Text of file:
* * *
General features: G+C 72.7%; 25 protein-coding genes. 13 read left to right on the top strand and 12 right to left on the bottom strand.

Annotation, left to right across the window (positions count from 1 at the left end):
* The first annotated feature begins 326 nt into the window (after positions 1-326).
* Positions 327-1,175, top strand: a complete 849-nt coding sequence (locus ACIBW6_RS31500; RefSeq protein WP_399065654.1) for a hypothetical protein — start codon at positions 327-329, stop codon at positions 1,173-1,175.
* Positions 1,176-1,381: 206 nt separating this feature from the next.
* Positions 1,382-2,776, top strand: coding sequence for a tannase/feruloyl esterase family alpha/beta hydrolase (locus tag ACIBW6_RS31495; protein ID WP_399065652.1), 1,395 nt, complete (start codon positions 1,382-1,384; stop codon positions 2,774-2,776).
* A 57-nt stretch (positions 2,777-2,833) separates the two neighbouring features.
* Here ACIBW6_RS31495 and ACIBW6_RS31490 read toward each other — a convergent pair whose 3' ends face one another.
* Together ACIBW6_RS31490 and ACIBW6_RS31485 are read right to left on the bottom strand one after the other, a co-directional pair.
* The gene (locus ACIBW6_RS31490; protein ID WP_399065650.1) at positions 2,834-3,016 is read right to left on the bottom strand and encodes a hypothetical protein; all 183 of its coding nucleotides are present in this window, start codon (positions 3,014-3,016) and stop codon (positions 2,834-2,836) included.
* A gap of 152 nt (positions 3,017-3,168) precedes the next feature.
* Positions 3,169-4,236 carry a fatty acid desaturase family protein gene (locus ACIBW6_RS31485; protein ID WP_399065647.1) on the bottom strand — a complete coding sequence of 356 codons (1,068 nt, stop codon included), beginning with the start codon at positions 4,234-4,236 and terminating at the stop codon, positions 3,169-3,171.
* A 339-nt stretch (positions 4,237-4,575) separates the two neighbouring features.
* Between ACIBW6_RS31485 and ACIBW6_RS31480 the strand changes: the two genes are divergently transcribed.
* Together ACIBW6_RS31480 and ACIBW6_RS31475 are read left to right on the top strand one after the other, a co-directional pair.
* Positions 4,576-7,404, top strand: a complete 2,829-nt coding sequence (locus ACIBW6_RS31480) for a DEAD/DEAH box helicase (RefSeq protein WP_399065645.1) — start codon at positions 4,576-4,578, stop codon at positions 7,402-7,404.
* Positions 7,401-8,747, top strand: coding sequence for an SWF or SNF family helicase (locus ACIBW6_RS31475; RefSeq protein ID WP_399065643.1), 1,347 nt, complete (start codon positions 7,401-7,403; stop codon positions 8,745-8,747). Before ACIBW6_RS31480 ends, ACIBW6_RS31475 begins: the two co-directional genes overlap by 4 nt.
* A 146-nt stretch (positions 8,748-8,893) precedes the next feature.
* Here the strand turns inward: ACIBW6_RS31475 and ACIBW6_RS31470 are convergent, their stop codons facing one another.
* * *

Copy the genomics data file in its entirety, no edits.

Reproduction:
General features: G+C 72.7%; 25 protein-coding genes. 13 read left to right on the top strand and 12 right to left on the bottom strand.

Annotation, left to right across the window (positions count from 1 at the left end):
* The first annotated feature begins 326 nt into the window (after positions 1-326).
* Positions 327-1,175, top strand: a complete 849-nt coding sequence (locus ACIBW6_RS31500; RefSeq protein WP_399065654.1) for a hypothetical protein — start codon at positions 327-329, stop codon at positions 1,173-1,175.
* Positions 1,176-1,381: 206 nt separating this feature from the next.
* Positions 1,382-2,776, top strand: coding sequence for a tannase/feruloyl esterase family alpha/beta hydrolase (locus tag ACIBW6_RS31495; protein ID WP_399065652.1), 1,395 nt, complete (start codon positions 1,382-1,384; stop codon positions 2,774-2,776).
* A 57-nt stretch (positions 2,777-2,833) separates the two neighbouring features.
* Here ACIBW6_RS31495 and ACIBW6_RS31490 read toward each other — a convergent pair whose 3' ends face one another.
* Together ACIBW6_RS31490 and ACIBW6_RS31485 are read right to left on the bottom strand one after the other, a co-directional pair.
* The gene (locus ACIBW6_RS31490; protein ID WP_399065650.1) at positions 2,834-3,016 is read right to left on the bottom strand and encodes a hypothetical protein; all 183 of its coding nucleotides are present in this window, start codon (positions 3,014-3,016) and stop codon (positions 2,834-2,836) included.
* A gap of 152 nt (positions 3,017-3,168) precedes the next feature.
* Positions 3,169-4,236 carry a fatty acid desaturase family protein gene (locus ACIBW6_RS31485; protein ID WP_399065647.1) on the bottom strand — a complete coding sequence of 356 codons (1,068 nt, stop codon included), beginning with the start codon at positions 4,234-4,236 and terminating at the stop codon, positions 3,169-3,171.
* A 339-nt stretch (positions 4,237-4,575) separates the two neighbouring features.
* Between ACIBW6_RS31485 and ACIBW6_RS31480 the strand changes: the two genes are divergently transcribed.
* Together ACIBW6_RS31480 and ACIBW6_RS31475 are read left to right on the top strand one after the other, a co-directional pair.
* Positions 4,576-7,404, top strand: a complete 2,829-nt coding sequence (locus ACIBW6_RS31480) for a DEAD/DEAH box helicase (RefSeq protein WP_399065645.1) — start codon at positions 4,576-4,578, stop codon at positions 7,402-7,404.
* Positions 7,401-8,747, top strand: coding sequence for an SWF or SNF family helicase (locus ACIBW6_RS31475; RefSeq protein ID WP_399065643.1), 1,347 nt, complete (start codon positions 7,401-7,403; stop codon positions 8,745-8,747). Before ACIBW6_RS31480 ends, ACIBW6_RS31475 begins: the two co-directional genes overlap by 4 nt.
* A 146-nt stretch (positions 8,748-8,893) precedes the next feature.
* Here the strand turns inward: ACIBW6_RS31475 and ACIBW6_RS31470 are convergent, their stop codons facing one another.